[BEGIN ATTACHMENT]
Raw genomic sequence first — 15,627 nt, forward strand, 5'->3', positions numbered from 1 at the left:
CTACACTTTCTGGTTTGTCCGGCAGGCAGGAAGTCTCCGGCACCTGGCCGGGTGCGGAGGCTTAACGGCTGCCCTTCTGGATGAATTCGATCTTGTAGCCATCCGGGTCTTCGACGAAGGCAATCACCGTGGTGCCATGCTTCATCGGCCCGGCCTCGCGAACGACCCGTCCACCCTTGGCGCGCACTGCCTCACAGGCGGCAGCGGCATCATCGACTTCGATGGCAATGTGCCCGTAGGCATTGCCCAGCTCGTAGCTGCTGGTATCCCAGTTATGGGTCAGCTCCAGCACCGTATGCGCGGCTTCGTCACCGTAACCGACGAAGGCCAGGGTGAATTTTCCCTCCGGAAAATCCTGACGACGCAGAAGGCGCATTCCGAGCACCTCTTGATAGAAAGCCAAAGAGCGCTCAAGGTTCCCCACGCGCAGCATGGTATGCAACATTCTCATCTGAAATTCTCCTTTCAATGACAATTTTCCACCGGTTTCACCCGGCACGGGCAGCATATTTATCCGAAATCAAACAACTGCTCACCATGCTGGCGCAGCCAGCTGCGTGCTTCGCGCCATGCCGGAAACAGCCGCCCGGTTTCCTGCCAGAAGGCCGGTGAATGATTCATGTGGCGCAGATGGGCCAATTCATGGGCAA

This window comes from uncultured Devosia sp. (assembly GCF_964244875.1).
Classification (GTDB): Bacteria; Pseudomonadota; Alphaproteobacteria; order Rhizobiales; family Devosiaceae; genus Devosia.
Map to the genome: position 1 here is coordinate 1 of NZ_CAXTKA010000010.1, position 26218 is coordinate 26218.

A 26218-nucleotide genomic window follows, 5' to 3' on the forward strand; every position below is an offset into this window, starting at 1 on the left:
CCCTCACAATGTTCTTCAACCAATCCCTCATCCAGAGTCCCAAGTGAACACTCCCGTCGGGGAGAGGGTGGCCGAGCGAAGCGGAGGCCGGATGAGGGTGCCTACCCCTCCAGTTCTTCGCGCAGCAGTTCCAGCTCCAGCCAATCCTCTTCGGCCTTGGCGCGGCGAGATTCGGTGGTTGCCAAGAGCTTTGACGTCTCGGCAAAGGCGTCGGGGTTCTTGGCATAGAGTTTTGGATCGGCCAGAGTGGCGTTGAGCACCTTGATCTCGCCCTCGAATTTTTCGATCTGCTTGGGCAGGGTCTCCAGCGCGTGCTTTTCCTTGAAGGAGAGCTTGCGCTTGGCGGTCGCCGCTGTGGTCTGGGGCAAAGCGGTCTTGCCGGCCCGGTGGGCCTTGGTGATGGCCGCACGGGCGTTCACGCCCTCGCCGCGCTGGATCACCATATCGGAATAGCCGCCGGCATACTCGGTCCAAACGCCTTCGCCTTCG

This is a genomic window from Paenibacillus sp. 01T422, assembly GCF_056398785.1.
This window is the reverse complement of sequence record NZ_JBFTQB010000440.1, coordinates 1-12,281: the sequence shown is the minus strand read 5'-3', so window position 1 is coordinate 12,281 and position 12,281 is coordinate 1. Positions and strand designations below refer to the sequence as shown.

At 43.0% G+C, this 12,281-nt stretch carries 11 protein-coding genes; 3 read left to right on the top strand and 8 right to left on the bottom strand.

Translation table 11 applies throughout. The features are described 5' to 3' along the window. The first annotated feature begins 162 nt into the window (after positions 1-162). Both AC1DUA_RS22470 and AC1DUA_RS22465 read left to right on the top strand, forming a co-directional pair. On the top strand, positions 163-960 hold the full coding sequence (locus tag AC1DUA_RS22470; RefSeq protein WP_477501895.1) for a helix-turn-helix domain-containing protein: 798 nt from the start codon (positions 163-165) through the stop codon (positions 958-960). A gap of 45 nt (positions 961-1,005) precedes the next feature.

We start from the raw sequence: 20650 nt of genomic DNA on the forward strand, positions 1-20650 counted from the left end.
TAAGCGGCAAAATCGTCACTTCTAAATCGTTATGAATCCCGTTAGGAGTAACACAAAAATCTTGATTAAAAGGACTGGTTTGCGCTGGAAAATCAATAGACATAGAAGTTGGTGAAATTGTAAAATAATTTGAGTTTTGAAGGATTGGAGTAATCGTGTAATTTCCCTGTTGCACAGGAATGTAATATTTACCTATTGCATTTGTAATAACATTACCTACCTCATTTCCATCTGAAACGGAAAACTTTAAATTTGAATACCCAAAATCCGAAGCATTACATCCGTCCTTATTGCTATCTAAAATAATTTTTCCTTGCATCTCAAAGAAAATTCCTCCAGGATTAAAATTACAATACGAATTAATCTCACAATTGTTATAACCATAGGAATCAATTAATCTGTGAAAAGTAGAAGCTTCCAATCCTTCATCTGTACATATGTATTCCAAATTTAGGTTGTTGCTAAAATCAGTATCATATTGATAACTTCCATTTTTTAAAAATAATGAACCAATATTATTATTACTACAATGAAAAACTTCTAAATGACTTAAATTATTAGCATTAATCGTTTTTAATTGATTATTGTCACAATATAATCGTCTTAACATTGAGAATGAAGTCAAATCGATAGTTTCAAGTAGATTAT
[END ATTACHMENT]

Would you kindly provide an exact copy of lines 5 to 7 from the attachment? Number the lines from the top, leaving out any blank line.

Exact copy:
Map to the genome: position 1 here is coordinate 1 of NZ_CAXTKA010000010.1, position 26218 is coordinate 26218.

A 26218-nucleotide genomic window follows, 5' to 3' on the forward strand; every position below is an offset into this window, starting at 1 on the left:
CCCTCACAATGTTCTTCAACCAATCCCTCATCCAGAGTCCCAAGTGAACACTCCCGTCGGGGAGAGGGTGGCCGAGCGAAGCGGAGGCCGGATGAGGGTGCCTACCCCTCCAGTTCTTCGCGCAGCAGTTCCAGCTCCAGCCAATCCTCTTCGGCCTTGGCGCGGCGAGATTCGGTGGTTGCCAAGAGCTTTGACGTCTCGGCAAAGGCGTCGGGGTTCTTGGCATAGAGTTTTGGATCGGCCAGAGTGGCGTTGAGCACCTTGATCTCGCCCTCGAATTTTTCGATCTGCTTGGGCAGGGTCTCCAGCGCGTGCTTTTCCTTGAAGGAGAGCTTGCGCTTGGCGGTCGCCGCTGTGGTCTGGGGCAAAGCGGTCTTGCCGGCCCGGTGGGCCTTGGTGATGGCCGCACGGGCGTTCACGCCCTCGCCGCGCTGGATCACCATATCGGAATAGCCGCCGGCATACTCGGTCCAAACGCCTTCGCCTTCG